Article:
top of page

Genesis 1:1-2:4a

People are extremely complex. Personality inventories help identify our major tendencies within the range of four key traits and yet show us how complicated each one of us really is. These inventories reveal that the particular mix of traits differs for each individual and makes us extremely complicated beings. We cannot be easily reduced to a few characteristics and readily understood.

Now if we think humans are complicated, consider God. What would God’s personality inventory look like? Surely no other being is more complex in this universe. Though God may be known, a great mystery remains about this most unique and complex Being of all time.

We first meet God in the Bible as Creator. This is the initial role of the Lead Actor in the biblical drama. According to Genesis 1, God is the source of all that exists, causing all that is to be. Yet the origin of the Originator is never explained. God just appears and begins to act. Such an enigma invites us to want to know more about the One who has no beginning. Who is God? What can be known about such a One?

Our first clue concerning the nature of God is the name used to designate Him. Throughout the first creation narrative of Genesis 1:1-2:4a, the Hebrew name for the Creator is Elohim, a term that very literally means “gods.” Only as the second creation narrative begins in Genesis 2:4b do we discover that Elohim refers to the one and only God of Israel, Yahweh.

The terms El and Eloah are typical designations for deity in ancient Semitic languages. The additional ending of –im pluralizes the noun. So what does it mean to call the God of the Bible Elohim? How can the God of Israel, who is “one” according to Deuteronomy 6:4, be given a plural name?

Scholars offer many suggestions about this. Some say –im functions as an intensifier that promotes God above all other gods. Other scholars believe it conveys majesty, a sense of royalty or special honor. Still others suggest this formulation could indicate that the one God, Yahweh, encompasses the characteristics of all the gods that ancient polytheistic religions could conceive.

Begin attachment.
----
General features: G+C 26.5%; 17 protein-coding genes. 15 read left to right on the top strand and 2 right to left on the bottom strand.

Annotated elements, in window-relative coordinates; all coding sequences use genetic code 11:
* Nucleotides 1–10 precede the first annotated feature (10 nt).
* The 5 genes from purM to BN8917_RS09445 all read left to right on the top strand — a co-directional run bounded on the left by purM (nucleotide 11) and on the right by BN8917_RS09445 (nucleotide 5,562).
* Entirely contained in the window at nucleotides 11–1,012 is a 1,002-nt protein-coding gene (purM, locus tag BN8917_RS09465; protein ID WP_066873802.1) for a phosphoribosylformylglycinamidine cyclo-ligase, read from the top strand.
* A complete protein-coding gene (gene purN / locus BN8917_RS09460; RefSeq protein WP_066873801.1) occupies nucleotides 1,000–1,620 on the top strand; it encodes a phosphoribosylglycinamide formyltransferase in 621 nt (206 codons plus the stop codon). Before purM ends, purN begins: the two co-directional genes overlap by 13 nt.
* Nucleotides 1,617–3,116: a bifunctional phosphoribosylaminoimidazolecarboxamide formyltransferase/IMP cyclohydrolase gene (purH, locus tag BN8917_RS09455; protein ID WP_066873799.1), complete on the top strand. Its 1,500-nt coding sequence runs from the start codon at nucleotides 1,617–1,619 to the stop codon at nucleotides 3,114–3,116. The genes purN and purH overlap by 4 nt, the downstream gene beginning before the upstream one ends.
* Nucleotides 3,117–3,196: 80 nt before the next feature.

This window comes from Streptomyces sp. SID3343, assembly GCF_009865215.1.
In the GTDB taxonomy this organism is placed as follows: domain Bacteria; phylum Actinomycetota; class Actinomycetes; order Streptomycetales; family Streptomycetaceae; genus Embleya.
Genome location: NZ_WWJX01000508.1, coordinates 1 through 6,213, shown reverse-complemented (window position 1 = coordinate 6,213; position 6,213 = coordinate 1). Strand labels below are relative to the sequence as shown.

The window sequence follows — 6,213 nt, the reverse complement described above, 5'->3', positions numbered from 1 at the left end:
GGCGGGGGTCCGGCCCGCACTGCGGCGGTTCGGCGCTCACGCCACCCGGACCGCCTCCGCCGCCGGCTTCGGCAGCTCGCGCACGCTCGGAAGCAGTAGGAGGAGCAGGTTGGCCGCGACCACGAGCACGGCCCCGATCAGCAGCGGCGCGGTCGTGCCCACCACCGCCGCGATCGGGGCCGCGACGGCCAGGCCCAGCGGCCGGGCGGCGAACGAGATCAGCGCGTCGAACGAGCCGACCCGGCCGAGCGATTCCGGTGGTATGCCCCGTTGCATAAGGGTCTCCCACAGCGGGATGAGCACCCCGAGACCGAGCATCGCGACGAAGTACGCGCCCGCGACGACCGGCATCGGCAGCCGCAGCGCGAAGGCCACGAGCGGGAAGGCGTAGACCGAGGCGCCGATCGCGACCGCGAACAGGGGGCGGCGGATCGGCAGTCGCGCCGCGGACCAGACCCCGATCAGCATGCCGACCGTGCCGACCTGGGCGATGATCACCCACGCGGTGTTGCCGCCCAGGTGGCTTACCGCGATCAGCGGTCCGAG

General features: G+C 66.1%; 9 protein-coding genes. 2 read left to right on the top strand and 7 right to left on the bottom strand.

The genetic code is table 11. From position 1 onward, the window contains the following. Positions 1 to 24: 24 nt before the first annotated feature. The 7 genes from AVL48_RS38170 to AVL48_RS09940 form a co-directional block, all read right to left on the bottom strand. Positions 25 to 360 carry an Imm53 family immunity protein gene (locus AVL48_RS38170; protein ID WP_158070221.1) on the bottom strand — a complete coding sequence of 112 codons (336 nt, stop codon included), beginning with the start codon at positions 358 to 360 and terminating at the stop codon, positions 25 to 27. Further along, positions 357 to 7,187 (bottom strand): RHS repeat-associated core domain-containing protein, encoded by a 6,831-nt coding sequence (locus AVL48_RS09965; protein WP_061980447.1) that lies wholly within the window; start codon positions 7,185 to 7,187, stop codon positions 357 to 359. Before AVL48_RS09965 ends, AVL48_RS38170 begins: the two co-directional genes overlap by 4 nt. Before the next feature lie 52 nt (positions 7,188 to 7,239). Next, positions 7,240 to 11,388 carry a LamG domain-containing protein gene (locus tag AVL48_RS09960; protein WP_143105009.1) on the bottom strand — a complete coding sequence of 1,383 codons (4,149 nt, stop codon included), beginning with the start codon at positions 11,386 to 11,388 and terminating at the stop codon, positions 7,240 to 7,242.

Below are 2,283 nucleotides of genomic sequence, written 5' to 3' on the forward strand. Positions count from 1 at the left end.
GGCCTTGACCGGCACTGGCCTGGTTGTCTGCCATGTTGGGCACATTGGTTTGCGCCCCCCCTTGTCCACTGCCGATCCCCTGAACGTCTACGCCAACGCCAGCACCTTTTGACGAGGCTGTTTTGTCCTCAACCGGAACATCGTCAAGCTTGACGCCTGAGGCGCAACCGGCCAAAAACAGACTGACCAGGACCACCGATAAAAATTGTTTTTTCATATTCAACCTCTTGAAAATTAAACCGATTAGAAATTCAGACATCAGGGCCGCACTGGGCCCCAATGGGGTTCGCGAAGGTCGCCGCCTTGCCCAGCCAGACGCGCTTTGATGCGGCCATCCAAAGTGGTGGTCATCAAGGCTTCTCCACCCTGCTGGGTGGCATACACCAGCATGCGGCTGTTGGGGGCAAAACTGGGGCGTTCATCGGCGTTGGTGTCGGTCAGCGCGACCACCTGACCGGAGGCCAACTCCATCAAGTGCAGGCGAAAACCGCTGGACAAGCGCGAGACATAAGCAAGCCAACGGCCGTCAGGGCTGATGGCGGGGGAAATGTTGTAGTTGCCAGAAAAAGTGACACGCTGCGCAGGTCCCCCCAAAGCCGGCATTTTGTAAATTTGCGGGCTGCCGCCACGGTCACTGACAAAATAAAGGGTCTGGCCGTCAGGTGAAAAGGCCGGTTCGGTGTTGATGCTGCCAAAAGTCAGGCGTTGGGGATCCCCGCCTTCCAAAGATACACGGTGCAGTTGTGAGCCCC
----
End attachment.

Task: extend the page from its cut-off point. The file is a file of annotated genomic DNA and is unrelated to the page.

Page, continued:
One other idea, though, is that Elohim could contain our first clue to the concept of the Trinity. Perhaps it signals the enormous complexity of who God is, that God is three in one, Father, Son and Holy Spirit. Visit OneStop Plumbers to find a solution for your problem. The New Testament and early Christianity would clarify this insight into the nature of God. But it may be that the first narrative of the Bible plants the seed of the Trinity in our minds. By calling the deity of creation Elohim it suggests the multifaceted character of God.

The complexity of God’s person gains further confirmation in the second verse of the Bible with its reference to “the Spirit of God” hovering over the deep. At creation the Spirit was present. This might be expected since the rest of the Bible repeatedly testifies to the Spirit’s role of infusing life into this world (for example, see Ezekiel 37:14 and Acts 1:8). As Jesus stated, “The Spirit gives life” (John 6:63). So when creation came to life we might have anticipated the Spirit’s presence.

Yet, the New Testament also tells us that the Son was present at creation as well. It asserts, “through him all things were made; without him nothing was made that has been made” (John 1:3). Paul also affirms Christ’s presence in creation, for “in him all things were created” and, in fact, “all things have been created through him and for him” (Colossians 1:16).

When the moment arrived for God to form the crown of creation, the human, another hint of the Trinity emerge in the text. God said, “Let us make mankind in our image, in our likeness” (Genesis 1:26). Over the centuries people have wondered to whom God is speaking or if God is speaking to anyone at all. Some scholars suggest that “us” and “our” indicate the presence of heavenly beings such as angels who observed the creation of the world. Yet, in the context of creation one of Israel’s prophets seems to deny this idea by rhetorically asking, “Whom did the LORD consult to enlighten him, and who taught him the right way?” (Isaiah 40:14). Other scholars say these terms reflect royal speech, a manner in which a king might speak authoritatively. The Divine King may be employing first person plurals in order to highlight the significance of the statement.

Throughout history, however, Christians have frequently suggested that God may very well be talking to the other members of the Trinity. In a sense, God may be talking to himself, since the Father, Son and Holy Spirit are one. As we have already noted, the New Testament asserts the presence of both the Spirit and the Son, along with the Father, at creation. “The grace of the Lord Jesus Christ, and the love of God, and the fellowship of the Spirit” were all there (2 Corinthians 13:14). Perhaps “us” and “our” in Genesis 1:26 leaves a shadow of that reality in the Old Testament.

Though veiled in the Genesis account, the rest of the Bible clearly confirms full participation of the Trinity in creation. Jesus gives additional credence to this truth when he instructs his disciples to recreate their world by making disciples. In the signature moment of baptism he directs new disciples to given witness to this renewal “in the name of the Father and of the Son and of the Holy Spirit” (Matthew 28:19). The Creator God is the Trinitarian God who continually seeks the recreation of his world.